Musing about my writing style

I write my books without a lot of time gaps between scenes (minutes to hours between each scene, or things are happening simultaneously).  With only maybe 2 exceptions, all of my books cover a 3-10 day period each.  My Wastes series for example covers somewhere around 1.5 to 2 months of real time in 7 books.

What this means for my writing is that I have a lot of shit that goes down in quick succession.  What that also means is that people need to sleep, eat, use the bathroom, and shower.  Nothing bothers me more than a show/book that does not include that stuff if it is trying to be close to real time.  Seriously…people go to the bathroom, they need to stop for a snack (or at least a coffee).  Not everyone is a Jack Bauer super man.   A whole cast of that would be laughably unrealistic.

I understand that some people might find reading about that sort of thing (real life stuffs) boring, but I have to stay as true as I can to what real people do.  And if one of my characters likes his naps, he’s going to nap the hell out of some afternoons.   And perhaps that also touches on character-driven vs plot-driven.  My books are not plot-driven.  They never will be.  If Paimon thinks it’s a great idea to play SNES Mario Kart in the middle of an afternoon while Belial and Berith are having a battle to the death with some angels…he’s going to do that.  Because that is the kind of guy he is.  And if Whitney thinks the best use of her time is to dance during the final battle between good and evil…she’s totally going to get on the floor and do the worm.

So I have scenes that some might consider less than important, something that should be edited out, not included, stripped away.  But I can honestly say I have a reason for each scene that I write.  If in doubt, it’s to build something about a character or set up a plot arc.  Something that might not seem terribly important until book 2 or 3 (or in the case of the Wastes series…books 6 and 7).   I also write in Easter Eggs – that’s something hidden in plain sight, something that on a second read through gets a laugh or an #%@&!!! as a reader realizes they were just given the hint that would explain a mystery down the road.  Or the scenes are just plain fan service.  There isn’t anything wrong with fan service by the way.  I love it in things I read/watch.  If I love a character I want more, I don’t care if it’s them standing around babbling.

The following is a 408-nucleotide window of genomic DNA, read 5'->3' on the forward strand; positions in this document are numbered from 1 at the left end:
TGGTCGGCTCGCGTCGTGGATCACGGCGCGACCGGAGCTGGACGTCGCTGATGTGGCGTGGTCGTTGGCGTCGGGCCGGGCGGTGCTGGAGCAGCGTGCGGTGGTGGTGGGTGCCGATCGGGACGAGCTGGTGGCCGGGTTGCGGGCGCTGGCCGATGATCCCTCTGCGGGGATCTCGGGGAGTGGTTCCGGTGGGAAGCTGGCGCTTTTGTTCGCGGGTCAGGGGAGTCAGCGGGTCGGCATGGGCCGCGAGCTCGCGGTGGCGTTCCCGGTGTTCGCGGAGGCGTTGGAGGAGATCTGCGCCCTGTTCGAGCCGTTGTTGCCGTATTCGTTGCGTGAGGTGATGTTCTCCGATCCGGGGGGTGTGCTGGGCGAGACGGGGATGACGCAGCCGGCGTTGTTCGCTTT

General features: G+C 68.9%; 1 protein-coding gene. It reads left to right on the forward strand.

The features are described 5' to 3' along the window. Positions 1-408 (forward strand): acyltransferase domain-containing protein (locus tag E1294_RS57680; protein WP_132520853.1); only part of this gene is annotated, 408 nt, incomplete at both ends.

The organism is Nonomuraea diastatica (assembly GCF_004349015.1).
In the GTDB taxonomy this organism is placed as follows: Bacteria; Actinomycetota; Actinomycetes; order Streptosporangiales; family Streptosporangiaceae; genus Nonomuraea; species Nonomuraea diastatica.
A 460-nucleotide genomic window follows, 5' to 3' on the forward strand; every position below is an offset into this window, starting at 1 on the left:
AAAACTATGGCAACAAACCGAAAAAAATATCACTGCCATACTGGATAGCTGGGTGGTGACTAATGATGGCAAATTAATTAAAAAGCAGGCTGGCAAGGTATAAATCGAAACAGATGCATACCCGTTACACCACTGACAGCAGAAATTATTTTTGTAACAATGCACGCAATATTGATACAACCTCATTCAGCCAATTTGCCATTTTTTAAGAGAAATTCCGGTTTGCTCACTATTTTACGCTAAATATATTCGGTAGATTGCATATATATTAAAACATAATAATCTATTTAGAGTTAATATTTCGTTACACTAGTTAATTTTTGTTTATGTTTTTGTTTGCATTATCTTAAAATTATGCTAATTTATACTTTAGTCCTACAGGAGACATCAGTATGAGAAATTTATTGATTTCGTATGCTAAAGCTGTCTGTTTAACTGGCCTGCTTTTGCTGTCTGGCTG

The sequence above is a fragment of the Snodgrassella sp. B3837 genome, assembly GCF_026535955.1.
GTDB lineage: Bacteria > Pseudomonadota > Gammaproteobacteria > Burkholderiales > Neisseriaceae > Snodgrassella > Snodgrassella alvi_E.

I guess either you like the characters and you read and enjoy what they’re in…or you want the ball to get rolling full-throttle and not stop.  I have to wait to do the latter because once I go full-throttle on a plot line I don’t stop.  Wasted (book 7) is so far 14 hours of action, at around 250,000 words (and it’s not done), because once shit starts going down, it really goes down.  No one gets to sleep then.  But to expect that to be each book in the series?  Nope, not going to happen, never, nada, zip.  My characters get downtime between abuse love sessions.  😛


2 Responses to “Musing about my writing style”

  1. TheOthers1 Says:

    This line> “he’s going to nap the hell out of some afternoons”. Cracked me up. There’s nothing wrong with how you do it. There are always people who want to read that style and like knowing the details.

    • Haha, excellent. I’m a writer that seeks to entertain an audience, so getting a laugh out of a one-liner is great.

      I wish there were a way to tag books (besides genre) “Character-driven stuff – we got that here”.


Leave a Reply

Fill in your details below or click an icon to log in: Logo

You are commenting using your account. Log Out /  Change )

Google photo

You are commenting using your Google account. Log Out /  Change )

Twitter picture

You are commenting using your Twitter account. Log Out /  Change )

Facebook photo

You are commenting using your Facebook account. Log Out /  Change )

Connecting to %s

%d bloggers like this: